Comment on September 23rd, 2008.

tanks be to God! hehe.

Glad youre ok G.


Comment on September 23rd, 2008.

Khodah rahm kard — God was merciful.

Or, what Patrick said. :)


Comment on September 23rd, 2008.

Man. So incredibly happy you’re ok. Much love!


Comment on September 24th, 2008.

Proof once again that God answers prayers!!! Your mother and I pray daily for our children’s safety. Love you! DAD


Comment on September 25th, 2008.

Crazy! It sounds like it could’ve been a tragic ending. Luckily you’re all ok. I’m curious to know what the diagnosis was though. Was it chronic coolness? Awesomeness of the left ventricle?

A week ago I was in a bad accident too. A guy ran a red and totalled a total of 3 cars (his, mine, the guy next to me’s) and hit a pedestrian. The pedestrian jumped up on the hood of the car and rolled over the roof and I think he saved his life by doing that. Come to think of it, I’m pretty sure he’s a ninja.

Another pedestrian who had been in the intersection approached me in my bewildered state after the ambulances left and said that my most likely car saved his life because I was hit instead of him. He also said that the EXACT same thing had happened as he was crossing that same intersection three months ago. That man is meant to live!


Comment on October 21st, 2008.

Way to turn a scary experience into an affirmation of life! Perfectly timed with your REBIRTH Day. I was thinking of you and was about to call when I got the text from you that night. I felt the grip of fear we feel when someone we love is in danger and in the next moment I felt the release of relief as I realized you were basically OK. May God continue to keep you safe through all the dangers you face, and enable you to serve Him ever day of your life.


Comment on November 8th, 2008.

Dude… I’m late to the party here – just read this, and man… I’m glad you are OK.

I’ve decided to get back into the blogosphere again, both reading and posting. Seriously…. glad you’re alright. :)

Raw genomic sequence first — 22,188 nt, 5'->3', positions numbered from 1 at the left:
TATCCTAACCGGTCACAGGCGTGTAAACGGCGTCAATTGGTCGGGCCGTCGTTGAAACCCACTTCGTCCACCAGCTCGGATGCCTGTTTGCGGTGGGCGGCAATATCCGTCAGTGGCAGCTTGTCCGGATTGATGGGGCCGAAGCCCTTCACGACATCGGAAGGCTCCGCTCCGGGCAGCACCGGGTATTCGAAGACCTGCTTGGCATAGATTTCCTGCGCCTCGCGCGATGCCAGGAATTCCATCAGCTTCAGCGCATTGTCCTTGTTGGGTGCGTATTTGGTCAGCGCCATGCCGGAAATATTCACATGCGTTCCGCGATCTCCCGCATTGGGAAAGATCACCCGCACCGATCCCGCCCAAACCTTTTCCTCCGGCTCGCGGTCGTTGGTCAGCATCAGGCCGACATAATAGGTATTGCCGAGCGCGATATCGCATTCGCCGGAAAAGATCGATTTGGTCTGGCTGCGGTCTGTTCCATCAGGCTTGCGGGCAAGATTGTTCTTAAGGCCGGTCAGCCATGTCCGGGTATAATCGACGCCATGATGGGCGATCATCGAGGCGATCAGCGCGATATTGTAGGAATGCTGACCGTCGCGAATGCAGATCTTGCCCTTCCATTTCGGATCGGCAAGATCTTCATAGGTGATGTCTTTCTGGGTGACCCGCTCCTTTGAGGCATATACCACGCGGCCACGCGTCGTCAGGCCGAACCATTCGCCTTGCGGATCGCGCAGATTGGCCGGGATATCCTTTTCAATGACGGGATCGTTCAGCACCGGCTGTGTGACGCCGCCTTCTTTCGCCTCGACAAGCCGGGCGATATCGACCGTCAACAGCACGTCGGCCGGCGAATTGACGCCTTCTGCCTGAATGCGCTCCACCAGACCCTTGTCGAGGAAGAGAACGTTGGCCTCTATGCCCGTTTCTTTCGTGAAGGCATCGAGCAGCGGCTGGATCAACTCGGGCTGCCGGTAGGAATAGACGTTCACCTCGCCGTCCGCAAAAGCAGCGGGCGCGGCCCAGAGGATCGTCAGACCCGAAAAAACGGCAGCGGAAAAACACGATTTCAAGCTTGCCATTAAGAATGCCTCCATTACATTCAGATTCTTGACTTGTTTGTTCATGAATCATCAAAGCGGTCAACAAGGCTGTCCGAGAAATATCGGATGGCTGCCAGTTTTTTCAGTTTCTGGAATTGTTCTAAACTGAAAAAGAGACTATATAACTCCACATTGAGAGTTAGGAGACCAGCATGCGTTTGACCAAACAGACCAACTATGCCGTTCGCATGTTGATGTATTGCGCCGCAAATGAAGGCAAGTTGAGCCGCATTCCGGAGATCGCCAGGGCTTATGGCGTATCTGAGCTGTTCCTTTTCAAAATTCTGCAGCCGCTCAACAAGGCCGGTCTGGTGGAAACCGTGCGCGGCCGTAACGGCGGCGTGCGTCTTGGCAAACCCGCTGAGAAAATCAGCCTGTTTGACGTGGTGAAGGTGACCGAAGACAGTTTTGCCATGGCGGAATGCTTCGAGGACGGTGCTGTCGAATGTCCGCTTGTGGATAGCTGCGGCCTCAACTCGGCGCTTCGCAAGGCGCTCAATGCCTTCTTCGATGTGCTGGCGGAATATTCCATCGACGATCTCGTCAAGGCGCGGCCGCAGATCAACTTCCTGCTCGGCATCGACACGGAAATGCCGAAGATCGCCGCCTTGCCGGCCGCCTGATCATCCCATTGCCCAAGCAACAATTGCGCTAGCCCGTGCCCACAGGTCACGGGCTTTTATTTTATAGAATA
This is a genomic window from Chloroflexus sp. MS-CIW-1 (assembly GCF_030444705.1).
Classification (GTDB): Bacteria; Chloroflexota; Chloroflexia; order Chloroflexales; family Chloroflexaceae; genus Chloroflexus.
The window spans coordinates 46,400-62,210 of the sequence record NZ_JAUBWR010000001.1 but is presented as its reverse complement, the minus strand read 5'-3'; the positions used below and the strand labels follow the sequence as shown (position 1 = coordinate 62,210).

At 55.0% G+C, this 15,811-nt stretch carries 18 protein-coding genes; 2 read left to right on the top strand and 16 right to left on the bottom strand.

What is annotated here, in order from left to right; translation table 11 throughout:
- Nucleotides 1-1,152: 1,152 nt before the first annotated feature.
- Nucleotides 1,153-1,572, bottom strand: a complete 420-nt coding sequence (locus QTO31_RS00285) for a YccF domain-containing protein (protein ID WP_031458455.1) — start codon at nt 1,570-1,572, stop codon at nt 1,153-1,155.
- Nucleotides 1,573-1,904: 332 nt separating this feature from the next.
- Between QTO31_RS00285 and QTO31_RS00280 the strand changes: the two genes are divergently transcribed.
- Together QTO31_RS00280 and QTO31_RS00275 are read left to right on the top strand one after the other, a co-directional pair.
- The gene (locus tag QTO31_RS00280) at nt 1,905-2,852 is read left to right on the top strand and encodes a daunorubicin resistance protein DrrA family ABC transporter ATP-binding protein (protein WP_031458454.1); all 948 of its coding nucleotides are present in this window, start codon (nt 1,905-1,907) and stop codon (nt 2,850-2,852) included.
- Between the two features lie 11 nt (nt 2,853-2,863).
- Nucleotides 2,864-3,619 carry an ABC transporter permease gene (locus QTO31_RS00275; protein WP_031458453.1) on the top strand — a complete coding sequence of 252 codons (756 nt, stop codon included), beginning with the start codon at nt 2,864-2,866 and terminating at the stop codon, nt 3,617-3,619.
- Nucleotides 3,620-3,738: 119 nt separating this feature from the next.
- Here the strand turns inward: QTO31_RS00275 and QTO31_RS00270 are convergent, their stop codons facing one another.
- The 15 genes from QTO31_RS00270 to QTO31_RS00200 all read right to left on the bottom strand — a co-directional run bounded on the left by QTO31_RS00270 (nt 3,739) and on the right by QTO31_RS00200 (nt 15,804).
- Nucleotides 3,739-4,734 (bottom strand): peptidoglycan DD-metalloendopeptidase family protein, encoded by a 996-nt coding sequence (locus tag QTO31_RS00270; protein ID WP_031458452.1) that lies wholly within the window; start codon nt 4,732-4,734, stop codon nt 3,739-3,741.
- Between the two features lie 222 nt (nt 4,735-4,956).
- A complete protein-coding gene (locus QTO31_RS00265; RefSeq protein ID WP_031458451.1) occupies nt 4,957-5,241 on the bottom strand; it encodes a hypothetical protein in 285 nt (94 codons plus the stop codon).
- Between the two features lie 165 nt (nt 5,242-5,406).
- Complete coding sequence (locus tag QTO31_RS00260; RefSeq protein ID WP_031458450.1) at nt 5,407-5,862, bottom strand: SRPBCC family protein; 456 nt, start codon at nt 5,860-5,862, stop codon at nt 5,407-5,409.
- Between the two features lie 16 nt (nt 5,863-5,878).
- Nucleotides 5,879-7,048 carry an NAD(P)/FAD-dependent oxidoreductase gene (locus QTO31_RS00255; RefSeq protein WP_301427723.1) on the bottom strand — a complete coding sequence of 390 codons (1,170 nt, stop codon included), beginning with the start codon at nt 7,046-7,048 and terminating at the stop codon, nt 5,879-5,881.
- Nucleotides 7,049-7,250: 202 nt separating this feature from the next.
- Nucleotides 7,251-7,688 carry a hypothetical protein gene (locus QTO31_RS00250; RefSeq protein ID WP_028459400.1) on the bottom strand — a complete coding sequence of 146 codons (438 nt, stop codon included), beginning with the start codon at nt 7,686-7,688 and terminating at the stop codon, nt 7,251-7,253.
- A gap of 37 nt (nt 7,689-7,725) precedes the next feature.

Toast for brekkie » Another accident

Pingback on March 15th, 2009.

[…] I lifted my foot from the accelerator, unsure of what to do.  I remember thinking, “If I were I doctor, I would be required by law to stop.”  As distance grew between us and the accident, I saw the driver of the economy car get out and walk to the rear of his car to see what the heck had just transpired.  I considered calling 911, but most times I phone in accidents they tell me I’m the fifth caller.  Within a few seconds we made our turn into “Fantasy Adventure Golf.”  I sat in the car for a few minutes while Lorenia patiently talked me through it. […]


Comment on February 25th, 2010.

The response level to local and national disasters is noble but it’s a damn shame that so many citizens take advantage of the sad situations.

I mean everytime there is an earthquake, a flood, an oil spill – there’s always a group of heartless people who rip off tax payers.

This is in response to reading that 4 of Oprah Winfreys “angels” got busted ripping off the system. Shame on them!


Comment on February 25th, 2010.

Encuttcet, I’m thinking you’re a spambot, since you came from the RIPE.net domain, but there were no spam links in your post (unless CBS news contracts you now), so I allowed the comment. I don’t know what it has to do with this particular entry, but I will say this: the percentage of people who game the system after disasters is probably less than 1. I’d even venture that the percentage doesn’t change much between normal and disaster periods. It’s definitely nothing to be overly concerned about, and no reason to stop disaster relief.


Comment on February 25th, 2010.

After rereading this post just now, I realize that my original intention was to muse about the causal nature of our seemingly linear temporal experience. For instance, if Tony hadn’t forgotten to close the gate, if I hadn’t suggested we take I-95, if we had passed that slow car…none of this would have happened. The dependence of cause and effect is marvelous. If we hadn’t had the accident, though, this post wouldn’t exist. Maybe any one of us would have had a worse accident. Who knows? Each subsequent moment downselects from infinite potential events to one outcome, which itself becomes an initial condition. I can’t hope to wrap my mind around it.


Comment on February 25th, 2010.

I should also say thank you to everyone, a year and a half later, for your outpouring of support. I love you all.

Marjan: points for the funniest comment. As usual.


Comment on February 25th, 2010.

Yes, this is my fourth comment in a row. But just to add to the coincidental nature of all this…a phalanx of police and fire engine sirens screamed by just as I made the last comment.